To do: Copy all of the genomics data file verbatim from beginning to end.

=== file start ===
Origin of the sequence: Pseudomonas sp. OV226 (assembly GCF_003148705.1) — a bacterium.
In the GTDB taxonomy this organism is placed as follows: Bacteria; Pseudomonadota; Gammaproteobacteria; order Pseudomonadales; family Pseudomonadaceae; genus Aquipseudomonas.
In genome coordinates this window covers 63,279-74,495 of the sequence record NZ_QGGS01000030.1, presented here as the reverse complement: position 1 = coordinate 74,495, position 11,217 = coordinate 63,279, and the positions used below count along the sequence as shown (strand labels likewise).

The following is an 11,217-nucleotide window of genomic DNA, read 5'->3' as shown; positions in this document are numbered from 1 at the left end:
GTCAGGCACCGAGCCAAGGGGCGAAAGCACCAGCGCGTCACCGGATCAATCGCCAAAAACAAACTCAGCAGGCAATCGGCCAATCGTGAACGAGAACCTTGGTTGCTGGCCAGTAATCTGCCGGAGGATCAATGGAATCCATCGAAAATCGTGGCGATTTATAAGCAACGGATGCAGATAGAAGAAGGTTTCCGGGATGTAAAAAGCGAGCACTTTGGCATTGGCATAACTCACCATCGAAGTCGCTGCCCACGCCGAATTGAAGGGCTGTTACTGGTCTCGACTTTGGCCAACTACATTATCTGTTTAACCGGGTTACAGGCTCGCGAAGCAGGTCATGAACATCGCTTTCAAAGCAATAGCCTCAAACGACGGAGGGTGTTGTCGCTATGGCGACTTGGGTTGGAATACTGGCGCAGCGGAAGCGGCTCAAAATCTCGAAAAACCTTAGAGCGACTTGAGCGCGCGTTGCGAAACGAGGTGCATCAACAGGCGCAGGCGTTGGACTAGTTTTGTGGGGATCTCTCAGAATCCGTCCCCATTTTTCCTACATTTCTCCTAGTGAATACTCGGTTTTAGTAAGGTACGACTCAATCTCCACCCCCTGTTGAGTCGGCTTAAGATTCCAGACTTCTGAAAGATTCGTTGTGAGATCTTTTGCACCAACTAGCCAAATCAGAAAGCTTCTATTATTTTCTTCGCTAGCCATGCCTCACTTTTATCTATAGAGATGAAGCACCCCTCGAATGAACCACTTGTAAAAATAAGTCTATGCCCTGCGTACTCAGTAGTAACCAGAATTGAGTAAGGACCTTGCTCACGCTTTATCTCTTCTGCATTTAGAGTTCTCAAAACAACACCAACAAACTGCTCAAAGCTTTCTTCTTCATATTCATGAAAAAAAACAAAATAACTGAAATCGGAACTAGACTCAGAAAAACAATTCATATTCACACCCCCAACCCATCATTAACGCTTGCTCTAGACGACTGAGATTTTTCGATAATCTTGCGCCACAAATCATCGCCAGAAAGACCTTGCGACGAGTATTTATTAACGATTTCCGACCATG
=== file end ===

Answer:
Origin of the sequence: Pseudomonas sp. OV226 (assembly GCF_003148705.1) — a bacterium.
In the GTDB taxonomy this organism is placed as follows: Bacteria; Pseudomonadota; Gammaproteobacteria; order Pseudomonadales; family Pseudomonadaceae; genus Aquipseudomonas.
In genome coordinates this window covers 63,279-74,495 of the sequence record NZ_QGGS01000030.1, presented here as the reverse complement: position 1 = coordinate 74,495, position 11,217 = coordinate 63,279, and the positions used below count along the sequence as shown (strand labels likewise).

The following is an 11,217-nucleotide window of genomic DNA, read 5'->3' as shown; positions in this document are numbered from 1 at the left end:
GTCAGGCACCGAGCCAAGGGGCGAAAGCACCAGCGCGTCACCGGATCAATCGCCAAAAACAAACTCAGCAGGCAATCGGCCAATCGTGAACGAGAACCTTGGTTGCTGGCCAGTAATCTGCCGGAGGATCAATGGAATCCATCGAAAATCGTGGCGATTTATAAGCAACGGATGCAGATAGAAGAAGGTTTCCGGGATGTAAAAAGCGAGCACTTTGGCATTGGCATAACTCACCATCGAAGTCGCTGCCCACGCCGAATTGAAGGGCTGTTACTGGTCTCGACTTTGGCCAACTACATTATCTGTTTAACCGGGTTACAGGCTCGCGAAGCAGGTCATGAACATCGCTTTCAAAGCAATAGCCTCAAACGACGGAGGGTGTTGTCGCTATGGCGACTTGGGTTGGAATACTGGCGCAGCGGAAGCGGCTCAAAATCTCGAAAAACCTTAGAGCGACTTGAGCGCGCGTTGCGAAACGAGGTGCATCAACAGGCGCAGGCGTTGGACTAGTTTTGTGGGGATCTCTCAGAATCCGTCCCCATTTTTCCTACATTTCTCCTAGTGAATACTCGGTTTTAGTAAGGTACGACTCAATCTCCACCCCCTGTTGAGTCGGCTTAAGATTCCAGACTTCTGAAAGATTCGTTGTGAGATCTTTTGCACCAACTAGCCAAATCAGAAAGCTTCTATTATTTTCTTCGCTAGCCATGCCTCACTTTTATCTATAGAGATGAAGCACCCCTCGAATGAACCACTTGTAAAAATAAGTCTATGCCCTGCGTACTCAGTAGTAACCAGAATTGAGTAAGGACCTTGCTCACGCTTTATCTCTTCTGCATTTAGAGTTCTCAAAACAACACCAACAAACTGCTCAAAGCTTTCTTCTTCATATTCATGAAAAAAAACAAAATAACTGAAATCGGAACTAGACTCAGAAAAACAATTCATATTCACACCCCCAACCCATCATTAACGCTTGCTCTAGACGACTGAGATTTTTCGATAATCTTGCGCCACAAATCATCGCCAGAAAGACCTTGCGACGAGTATTTATTAACGATTTCCGACCATG